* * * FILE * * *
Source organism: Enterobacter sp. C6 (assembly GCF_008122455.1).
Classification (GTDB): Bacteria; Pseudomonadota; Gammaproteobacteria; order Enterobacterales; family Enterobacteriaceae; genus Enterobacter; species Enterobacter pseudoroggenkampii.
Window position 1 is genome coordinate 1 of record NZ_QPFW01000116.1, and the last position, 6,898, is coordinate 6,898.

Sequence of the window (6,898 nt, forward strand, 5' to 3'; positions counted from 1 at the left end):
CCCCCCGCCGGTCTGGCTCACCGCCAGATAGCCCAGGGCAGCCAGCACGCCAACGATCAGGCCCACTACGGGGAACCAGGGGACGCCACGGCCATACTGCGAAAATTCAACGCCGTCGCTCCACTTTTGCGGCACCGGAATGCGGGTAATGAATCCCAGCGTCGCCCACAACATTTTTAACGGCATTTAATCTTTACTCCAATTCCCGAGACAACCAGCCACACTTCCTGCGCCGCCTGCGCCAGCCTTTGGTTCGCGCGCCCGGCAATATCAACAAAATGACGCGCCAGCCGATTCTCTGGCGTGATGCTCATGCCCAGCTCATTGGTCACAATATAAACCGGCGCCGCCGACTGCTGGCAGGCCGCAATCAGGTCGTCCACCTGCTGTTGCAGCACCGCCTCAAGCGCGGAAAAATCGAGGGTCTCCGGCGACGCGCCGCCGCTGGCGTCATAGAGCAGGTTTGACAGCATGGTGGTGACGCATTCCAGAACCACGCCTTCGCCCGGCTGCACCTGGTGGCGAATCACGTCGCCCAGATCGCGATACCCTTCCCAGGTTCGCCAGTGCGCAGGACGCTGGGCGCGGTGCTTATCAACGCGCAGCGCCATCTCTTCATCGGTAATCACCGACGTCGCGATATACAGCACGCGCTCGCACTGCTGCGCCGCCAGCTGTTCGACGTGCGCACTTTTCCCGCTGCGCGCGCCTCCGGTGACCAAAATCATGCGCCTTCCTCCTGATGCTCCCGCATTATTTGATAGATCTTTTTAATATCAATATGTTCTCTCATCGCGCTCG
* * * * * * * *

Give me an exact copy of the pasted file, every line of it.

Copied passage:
Source organism: Enterobacter sp. C6 (assembly GCF_008122455.1).
Classification (GTDB): Bacteria; Pseudomonadota; Gammaproteobacteria; order Enterobacterales; family Enterobacteriaceae; genus Enterobacter; species Enterobacter pseudoroggenkampii.
Window position 1 is genome coordinate 1 of record NZ_QPFW01000116.1, and the last position, 6,898, is coordinate 6,898.

Sequence of the window (6,898 nt, forward strand, 5' to 3'; positions counted from 1 at the left end):
CCCCCCGCCGGTCTGGCTCACCGCCAGATAGCCCAGGGCAGCCAGCACGCCAACGATCAGGCCCACTACGGGGAACCAGGGGACGCCACGGCCATACTGCGAAAATTCAACGCCGTCGCTCCACTTTTGCGGCACCGGAATGCGGGTAATGAATCCCAGCGTCGCCCACAACATTTTTAACGGCATTTAATCTTTACTCCAATTCCCGAGACAACCAGCCACACTTCCTGCGCCGCCTGCGCCAGCCTTTGGTTCGCGCGCCCGGCAATATCAACAAAATGACGCGCCAGCCGATTCTCTGGCGTGATGCTCATGCCCAGCTCATTGGTCACAATATAAACCGGCGCCGCCGACTGCTGGCAGGCCGCAATCAGGTCGTCCACCTGCTGTTGCAGCACCGCCTCAAGCGCGGAAAAATCGAGGGTCTCCGGCGACGCGCCGCCGCTGGCGTCATAGAGCAGGTTTGACAGCATGGTGGTGACGCATTCCAGAACCACGCCTTCGCCCGGCTGCACCTGGTGGCGAATCACGTCGCCCAGATCGCGATACCCTTCCCAGGTTCGCCAGTGCGCAGGACGCTGGGCGCGGTGCTTATCAACGCGCAGCGCCATCTCTTCATCGGTAATCACCGACGTCGCGATATACAGCACGCGCTCGCACTGCTGCGCCGCCAGCTGTTCGACGTGCGCACTTTTCCCGCTGCGCGCGCCTCCGGTGACCAAAATCATGCGCCTTCCTCCTGATGCTCCCGCATTATTTGATAGATCTTTTTAATATCAATATGTTCTCTCATCGCGCTCG